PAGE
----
In the meantime, marketing professionals would be wise to get familiar with this intimate and fast-growing media format. So we're bringing you a small sample, in no particular order, of some relevant and insightful podcasts every marketer and advertiser can learn something from. Download them on iTunes, Stitcher, or wherever you prefer to get your podcasts.
Alex Blumberg hosts "StartUp," a podcast chronicling his personal experience launching the podcast network Gimlet Media. Best known for "This American Life" and "Planet Money," Blumberg shares his entrepreneurial insights with the mission of showing listeners what it's really like to start a business. In Season 2, co-host Lisa Chow joins the show to follow a new company called Dating Ring. The founders are young women facing challenges in the male-dominated Silicon Valley. While this podcast may be more relevant to the startup world than marketing, this transparent look at starting a company can inform anyone's career, and the unique peak into the podcast business in season one is invaluable. Interestingly, Ford signed on to sponsor the second season -- an uncommonly big brand for a podcast.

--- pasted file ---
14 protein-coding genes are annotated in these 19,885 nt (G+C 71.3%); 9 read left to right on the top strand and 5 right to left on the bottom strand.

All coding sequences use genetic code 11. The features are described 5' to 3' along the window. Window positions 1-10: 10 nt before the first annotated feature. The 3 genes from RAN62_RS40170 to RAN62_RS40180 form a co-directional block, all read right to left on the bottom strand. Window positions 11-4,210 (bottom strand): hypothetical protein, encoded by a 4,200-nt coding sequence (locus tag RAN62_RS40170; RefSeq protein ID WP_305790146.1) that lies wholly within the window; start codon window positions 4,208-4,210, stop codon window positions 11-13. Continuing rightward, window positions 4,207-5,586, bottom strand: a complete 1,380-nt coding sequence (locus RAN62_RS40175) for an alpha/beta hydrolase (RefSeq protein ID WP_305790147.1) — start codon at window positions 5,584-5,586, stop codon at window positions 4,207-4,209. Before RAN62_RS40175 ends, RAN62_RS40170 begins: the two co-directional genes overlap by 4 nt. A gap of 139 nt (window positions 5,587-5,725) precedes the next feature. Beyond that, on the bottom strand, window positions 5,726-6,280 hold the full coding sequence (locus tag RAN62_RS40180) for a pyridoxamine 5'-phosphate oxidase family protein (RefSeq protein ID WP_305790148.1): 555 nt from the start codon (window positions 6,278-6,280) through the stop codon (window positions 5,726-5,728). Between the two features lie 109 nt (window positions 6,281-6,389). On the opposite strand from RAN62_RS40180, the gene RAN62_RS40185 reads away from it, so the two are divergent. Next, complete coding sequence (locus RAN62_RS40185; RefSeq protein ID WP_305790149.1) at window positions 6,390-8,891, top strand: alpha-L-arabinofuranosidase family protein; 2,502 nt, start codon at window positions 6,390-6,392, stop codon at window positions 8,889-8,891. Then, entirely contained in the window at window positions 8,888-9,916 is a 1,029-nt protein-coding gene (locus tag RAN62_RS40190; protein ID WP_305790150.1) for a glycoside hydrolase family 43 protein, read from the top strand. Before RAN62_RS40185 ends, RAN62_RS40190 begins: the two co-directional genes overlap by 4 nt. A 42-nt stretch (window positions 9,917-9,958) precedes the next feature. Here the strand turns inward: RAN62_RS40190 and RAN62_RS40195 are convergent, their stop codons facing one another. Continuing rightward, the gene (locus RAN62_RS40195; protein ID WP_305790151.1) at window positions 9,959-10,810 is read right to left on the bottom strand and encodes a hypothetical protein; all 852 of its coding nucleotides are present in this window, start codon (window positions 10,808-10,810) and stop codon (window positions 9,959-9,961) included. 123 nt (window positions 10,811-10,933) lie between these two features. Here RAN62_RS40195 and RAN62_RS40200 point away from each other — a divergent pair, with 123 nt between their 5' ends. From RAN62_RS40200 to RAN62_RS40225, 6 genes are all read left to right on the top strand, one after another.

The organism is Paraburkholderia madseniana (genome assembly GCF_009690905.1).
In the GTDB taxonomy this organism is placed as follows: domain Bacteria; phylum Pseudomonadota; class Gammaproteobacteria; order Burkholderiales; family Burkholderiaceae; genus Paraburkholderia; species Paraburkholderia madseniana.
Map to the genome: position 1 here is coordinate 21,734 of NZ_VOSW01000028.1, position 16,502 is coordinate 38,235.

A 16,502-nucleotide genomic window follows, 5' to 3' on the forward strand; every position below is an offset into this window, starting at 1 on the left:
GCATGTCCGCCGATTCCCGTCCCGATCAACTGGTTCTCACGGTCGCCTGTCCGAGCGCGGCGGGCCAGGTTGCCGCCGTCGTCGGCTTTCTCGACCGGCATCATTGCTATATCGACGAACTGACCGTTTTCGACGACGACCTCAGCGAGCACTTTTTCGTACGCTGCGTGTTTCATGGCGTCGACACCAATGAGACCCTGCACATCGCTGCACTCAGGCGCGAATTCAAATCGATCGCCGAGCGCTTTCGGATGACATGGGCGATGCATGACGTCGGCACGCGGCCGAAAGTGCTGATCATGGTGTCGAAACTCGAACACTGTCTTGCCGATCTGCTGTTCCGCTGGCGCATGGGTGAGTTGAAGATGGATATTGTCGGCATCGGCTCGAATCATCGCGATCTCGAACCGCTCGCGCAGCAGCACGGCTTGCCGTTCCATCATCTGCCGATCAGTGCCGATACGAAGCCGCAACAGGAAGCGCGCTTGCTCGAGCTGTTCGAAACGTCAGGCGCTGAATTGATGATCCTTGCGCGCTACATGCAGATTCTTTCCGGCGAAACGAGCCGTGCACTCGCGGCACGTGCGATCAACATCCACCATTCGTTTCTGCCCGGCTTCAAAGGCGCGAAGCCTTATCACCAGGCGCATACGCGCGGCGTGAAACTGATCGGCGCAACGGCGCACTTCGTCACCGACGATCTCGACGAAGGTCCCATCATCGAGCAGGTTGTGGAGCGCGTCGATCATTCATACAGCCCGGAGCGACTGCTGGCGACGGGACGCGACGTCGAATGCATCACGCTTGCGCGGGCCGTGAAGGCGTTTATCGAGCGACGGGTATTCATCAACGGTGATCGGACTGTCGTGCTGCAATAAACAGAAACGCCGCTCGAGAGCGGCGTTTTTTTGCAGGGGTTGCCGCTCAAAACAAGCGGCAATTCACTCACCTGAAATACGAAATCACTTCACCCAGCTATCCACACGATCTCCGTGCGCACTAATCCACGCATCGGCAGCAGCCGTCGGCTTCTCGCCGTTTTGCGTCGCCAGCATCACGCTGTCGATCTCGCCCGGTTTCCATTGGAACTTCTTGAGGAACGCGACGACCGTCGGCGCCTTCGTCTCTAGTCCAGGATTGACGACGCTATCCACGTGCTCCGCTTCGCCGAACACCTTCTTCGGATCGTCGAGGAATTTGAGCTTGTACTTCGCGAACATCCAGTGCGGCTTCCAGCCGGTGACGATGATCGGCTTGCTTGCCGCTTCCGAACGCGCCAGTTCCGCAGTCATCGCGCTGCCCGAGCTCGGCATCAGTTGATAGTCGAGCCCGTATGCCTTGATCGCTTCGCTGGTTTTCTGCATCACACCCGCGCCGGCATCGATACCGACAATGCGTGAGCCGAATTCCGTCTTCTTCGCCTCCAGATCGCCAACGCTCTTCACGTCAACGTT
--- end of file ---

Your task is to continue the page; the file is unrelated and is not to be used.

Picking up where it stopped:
"The BeanCast" is a weekly round-table podcast hosted by Bob Knorpp. Knorpp is director of client development at the media planning and buying agency Mediassociates, as well as a speaker, writer, and consultant with a 20-year career in marketing behind him. The show features notable guests from marketing, advertising, and public relations. Alongside Knorpp, they discuss the latest industry news marketers should know about. The intelligent voices showcased on the podcast provide commentary on marketers' biggest challenges, offering engaging conversations and fresh perspectives on the issues of the day. Sample episodes include "Touching A Naked Millennial," "Bringing Up Trump," and "Going Native."